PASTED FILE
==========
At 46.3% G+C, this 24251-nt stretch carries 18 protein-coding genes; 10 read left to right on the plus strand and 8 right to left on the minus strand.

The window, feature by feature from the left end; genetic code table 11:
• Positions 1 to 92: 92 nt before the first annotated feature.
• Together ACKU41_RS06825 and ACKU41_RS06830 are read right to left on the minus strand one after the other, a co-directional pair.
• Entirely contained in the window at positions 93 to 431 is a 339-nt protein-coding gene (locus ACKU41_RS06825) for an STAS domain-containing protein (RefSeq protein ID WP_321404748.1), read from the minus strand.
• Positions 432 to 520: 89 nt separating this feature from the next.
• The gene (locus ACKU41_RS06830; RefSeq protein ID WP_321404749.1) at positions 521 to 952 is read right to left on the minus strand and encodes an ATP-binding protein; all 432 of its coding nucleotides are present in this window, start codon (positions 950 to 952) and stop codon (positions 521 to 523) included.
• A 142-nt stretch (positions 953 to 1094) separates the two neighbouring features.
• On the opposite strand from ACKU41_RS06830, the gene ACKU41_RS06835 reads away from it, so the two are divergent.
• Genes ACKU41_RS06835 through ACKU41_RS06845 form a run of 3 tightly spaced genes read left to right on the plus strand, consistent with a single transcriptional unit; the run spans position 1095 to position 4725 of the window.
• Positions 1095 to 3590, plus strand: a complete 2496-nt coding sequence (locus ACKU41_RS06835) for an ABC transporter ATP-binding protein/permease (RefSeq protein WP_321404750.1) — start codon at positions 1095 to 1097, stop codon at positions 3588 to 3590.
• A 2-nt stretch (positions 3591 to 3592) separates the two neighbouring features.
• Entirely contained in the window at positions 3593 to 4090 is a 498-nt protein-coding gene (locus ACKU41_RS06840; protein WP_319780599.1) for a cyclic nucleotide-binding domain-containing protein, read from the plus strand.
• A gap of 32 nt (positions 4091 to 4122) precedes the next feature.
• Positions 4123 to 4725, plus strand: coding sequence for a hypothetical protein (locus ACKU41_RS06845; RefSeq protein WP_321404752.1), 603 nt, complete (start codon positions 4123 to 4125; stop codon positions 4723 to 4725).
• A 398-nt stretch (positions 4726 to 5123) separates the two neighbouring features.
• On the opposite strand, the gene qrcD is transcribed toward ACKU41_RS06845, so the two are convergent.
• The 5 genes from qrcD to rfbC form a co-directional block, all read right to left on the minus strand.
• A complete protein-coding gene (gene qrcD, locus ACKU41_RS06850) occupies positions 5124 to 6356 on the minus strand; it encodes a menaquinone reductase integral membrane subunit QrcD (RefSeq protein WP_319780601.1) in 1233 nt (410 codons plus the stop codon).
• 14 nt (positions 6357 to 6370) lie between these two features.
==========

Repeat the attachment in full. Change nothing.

At 46.3% G+C, this 24251-nt stretch carries 18 protein-coding genes; 10 read left to right on the plus strand and 8 right to left on the minus strand.

The window, feature by feature from the left end; genetic code table 11:
• Positions 1 to 92: 92 nt before the first annotated feature.
• Together ACKU41_RS06825 and ACKU41_RS06830 are read right to left on the minus strand one after the other, a co-directional pair.
• Entirely contained in the window at positions 93 to 431 is a 339-nt protein-coding gene (locus ACKU41_RS06825) for an STAS domain-containing protein (RefSeq protein ID WP_321404748.1), read from the minus strand.
• Positions 432 to 520: 89 nt separating this feature from the next.
• The gene (locus ACKU41_RS06830; RefSeq protein ID WP_321404749.1) at positions 521 to 952 is read right to left on the minus strand and encodes an ATP-binding protein; all 432 of its coding nucleotides are present in this window, start codon (positions 950 to 952) and stop codon (positions 521 to 523) included.
• A 142-nt stretch (positions 953 to 1094) separates the two neighbouring features.
• On the opposite strand from ACKU41_RS06830, the gene ACKU41_RS06835 reads away from it, so the two are divergent.
• Genes ACKU41_RS06835 through ACKU41_RS06845 form a run of 3 tightly spaced genes read left to right on the plus strand, consistent with a single transcriptional unit; the run spans position 1095 to position 4725 of the window.
• Positions 1095 to 3590, plus strand: a complete 2496-nt coding sequence (locus ACKU41_RS06835) for an ABC transporter ATP-binding protein/permease (RefSeq protein WP_321404750.1) — start codon at positions 1095 to 1097, stop codon at positions 3588 to 3590.
• A 2-nt stretch (positions 3591 to 3592) separates the two neighbouring features.
• Entirely contained in the window at positions 3593 to 4090 is a 498-nt protein-coding gene (locus ACKU41_RS06840; protein WP_319780599.1) for a cyclic nucleotide-binding domain-containing protein, read from the plus strand.
• A gap of 32 nt (positions 4091 to 4122) precedes the next feature.
• Positions 4123 to 4725, plus strand: coding sequence for a hypothetical protein (locus ACKU41_RS06845; RefSeq protein WP_321404752.1), 603 nt, complete (start codon positions 4123 to 4125; stop codon positions 4723 to 4725).
• A 398-nt stretch (positions 4726 to 5123) separates the two neighbouring features.
• On the opposite strand, the gene qrcD is transcribed toward ACKU41_RS06845, so the two are convergent.
• The 5 genes from qrcD to rfbC form a co-directional block, all read right to left on the minus strand.
• A complete protein-coding gene (gene qrcD, locus ACKU41_RS06850) occupies positions 5124 to 6356 on the minus strand; it encodes a menaquinone reductase integral membrane subunit QrcD (RefSeq protein WP_319780601.1) in 1233 nt (410 codons plus the stop codon).
• 14 nt (positions 6357 to 6370) lie between these two features.